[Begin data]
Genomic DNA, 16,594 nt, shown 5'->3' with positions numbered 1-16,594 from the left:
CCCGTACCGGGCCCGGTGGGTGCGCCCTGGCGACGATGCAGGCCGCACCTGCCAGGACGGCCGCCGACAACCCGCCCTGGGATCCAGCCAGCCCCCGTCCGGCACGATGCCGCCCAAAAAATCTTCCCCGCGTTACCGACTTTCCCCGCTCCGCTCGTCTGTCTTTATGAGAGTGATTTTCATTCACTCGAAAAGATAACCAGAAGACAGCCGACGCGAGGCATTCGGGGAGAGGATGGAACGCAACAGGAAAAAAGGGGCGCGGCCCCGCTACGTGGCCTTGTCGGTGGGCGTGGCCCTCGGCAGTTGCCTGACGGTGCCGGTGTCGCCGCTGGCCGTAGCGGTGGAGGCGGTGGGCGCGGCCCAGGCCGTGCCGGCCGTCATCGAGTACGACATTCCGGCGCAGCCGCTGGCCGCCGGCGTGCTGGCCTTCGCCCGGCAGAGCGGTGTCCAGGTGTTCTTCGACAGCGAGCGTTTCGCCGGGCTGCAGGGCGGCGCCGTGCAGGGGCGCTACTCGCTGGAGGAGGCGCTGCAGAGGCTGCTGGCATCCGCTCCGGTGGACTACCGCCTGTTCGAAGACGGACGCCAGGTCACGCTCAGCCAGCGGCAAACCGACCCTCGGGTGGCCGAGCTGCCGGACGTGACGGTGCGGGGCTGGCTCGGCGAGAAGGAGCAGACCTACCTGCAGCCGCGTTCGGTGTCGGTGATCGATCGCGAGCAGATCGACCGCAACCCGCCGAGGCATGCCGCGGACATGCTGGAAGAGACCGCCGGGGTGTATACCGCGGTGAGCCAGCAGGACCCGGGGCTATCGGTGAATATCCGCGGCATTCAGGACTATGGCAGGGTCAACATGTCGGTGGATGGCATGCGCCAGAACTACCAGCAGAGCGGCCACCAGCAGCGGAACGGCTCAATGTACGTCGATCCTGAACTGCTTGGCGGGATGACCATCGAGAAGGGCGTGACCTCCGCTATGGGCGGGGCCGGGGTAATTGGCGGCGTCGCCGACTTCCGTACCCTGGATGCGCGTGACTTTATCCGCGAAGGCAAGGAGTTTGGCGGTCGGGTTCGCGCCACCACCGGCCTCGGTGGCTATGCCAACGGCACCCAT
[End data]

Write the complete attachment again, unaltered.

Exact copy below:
Genomic DNA, 16,594 nt, shown 5'->3' with positions numbered 1-16,594 from the left:
CCCGTACCGGGCCCGGTGGGTGCGCCCTGGCGACGATGCAGGCCGCACCTGCCAGGACGGCCGCCGACAACCCGCCCTGGGATCCAGCCAGCCCCCGTCCGGCACGATGCCGCCCAAAAAATCTTCCCCGCGTTACCGACTTTCCCCGCTCCGCTCGTCTGTCTTTATGAGAGTGATTTTCATTCACTCGAAAAGATAACCAGAAGACAGCCGACGCGAGGCATTCGGGGAGAGGATGGAACGCAACAGGAAAAAAGGGGCGCGGCCCCGCTACGTGGCCTTGTCGGTGGGCGTGGCCCTCGGCAGTTGCCTGACGGTGCCGGTGTCGCCGCTGGCCGTAGCGGTGGAGGCGGTGGGCGCGGCCCAGGCCGTGCCGGCCGTCATCGAGTACGACATTCCGGCGCAGCCGCTGGCCGCCGGCGTGCTGGCCTTCGCCCGGCAGAGCGGTGTCCAGGTGTTCTTCGACAGCGAGCGTTTCGCCGGGCTGCAGGGCGGCGCCGTGCAGGGGCGCTACTCGCTGGAGGAGGCGCTGCAGAGGCTGCTGGCATCCGCTCCGGTGGACTACCGCCTGTTCGAAGACGGACGCCAGGTCACGCTCAGCCAGCGGCAAACCGACCCTCGGGTGGCCGAGCTGCCGGACGTGACGGTGCGGGGCTGGCTCGGCGAGAAGGAGCAGACCTACCTGCAGCCGCGTTCGGTGTCGGTGATCGATCGCGAGCAGATCGACCGCAACCCGCCGAGGCATGCCGCGGACATGCTGGAAGAGACCGCCGGGGTGTATACCGCGGTGAGCCAGCAGGACCCGGGGCTATCGGTGAATATCCGCGGCATTCAGGACTATGGCAGGGTCAACATGTCGGTGGATGGCATGCGCCAGAACTACCAGCAGAGCGGCCACCAGCAGCGGAACGGCTCAATGTACGTCGATCCTGAACTGCTTGGCGGGATGACCATCGAGAAGGGCGTGACCTCCGCTATGGGCGGGGCCGGGGTAATTGGCGGCGTCGCCGACTTCCGTACCCTGGATGCGCGTGACTTTATCCGCGAAGGCAAGGAGTTTGGCGGTCGGGTTCGCGCCACCACCGGCCTCGGTGGCTATGCCAACGGCACCCAT